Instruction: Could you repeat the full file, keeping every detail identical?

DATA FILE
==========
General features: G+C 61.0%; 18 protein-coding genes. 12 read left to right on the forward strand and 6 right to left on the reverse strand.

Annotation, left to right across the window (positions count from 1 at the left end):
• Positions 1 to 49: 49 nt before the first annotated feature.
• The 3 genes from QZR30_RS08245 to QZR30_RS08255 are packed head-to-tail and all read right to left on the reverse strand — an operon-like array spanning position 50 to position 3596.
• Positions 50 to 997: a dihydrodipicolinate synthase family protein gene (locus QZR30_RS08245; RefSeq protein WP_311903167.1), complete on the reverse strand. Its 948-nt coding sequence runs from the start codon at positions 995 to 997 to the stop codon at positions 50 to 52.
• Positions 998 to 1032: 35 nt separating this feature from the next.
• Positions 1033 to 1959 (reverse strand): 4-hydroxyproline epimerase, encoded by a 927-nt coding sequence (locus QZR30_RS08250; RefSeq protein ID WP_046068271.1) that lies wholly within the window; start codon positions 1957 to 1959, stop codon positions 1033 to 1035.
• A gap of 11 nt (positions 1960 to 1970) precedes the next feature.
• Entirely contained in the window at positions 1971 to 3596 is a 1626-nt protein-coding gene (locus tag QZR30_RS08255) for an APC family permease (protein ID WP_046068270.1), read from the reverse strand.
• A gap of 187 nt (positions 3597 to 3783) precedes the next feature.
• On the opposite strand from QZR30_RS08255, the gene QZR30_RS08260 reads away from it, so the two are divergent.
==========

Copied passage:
General features: G+C 61.0%; 18 protein-coding genes. 12 read left to right on the forward strand and 6 right to left on the reverse strand.

Annotation, left to right across the window (positions count from 1 at the left end):
• Positions 1 to 49: 49 nt before the first annotated feature.
• The 3 genes from QZR30_RS08245 to QZR30_RS08255 are packed head-to-tail and all read right to left on the reverse strand — an operon-like array spanning position 50 to position 3596.
• Positions 50 to 997: a dihydrodipicolinate synthase family protein gene (locus QZR30_RS08245; RefSeq protein WP_311903167.1), complete on the reverse strand. Its 948-nt coding sequence runs from the start codon at positions 995 to 997 to the stop codon at positions 50 to 52.
• Positions 998 to 1032: 35 nt separating this feature from the next.
• Positions 1033 to 1959 (reverse strand): 4-hydroxyproline epimerase, encoded by a 927-nt coding sequence (locus QZR30_RS08250; RefSeq protein ID WP_046068271.1) that lies wholly within the window; start codon positions 1957 to 1959, stop codon positions 1033 to 1035.
• A gap of 11 nt (positions 1960 to 1970) precedes the next feature.
• Entirely contained in the window at positions 1971 to 3596 is a 1626-nt protein-coding gene (locus tag QZR30_RS08255) for an APC family permease (protein ID WP_046068270.1), read from the reverse strand.
• A gap of 187 nt (positions 3597 to 3783) precedes the next feature.
• On the opposite strand from QZR30_RS08255, the gene QZR30_RS08260 reads away from it, so the two are divergent.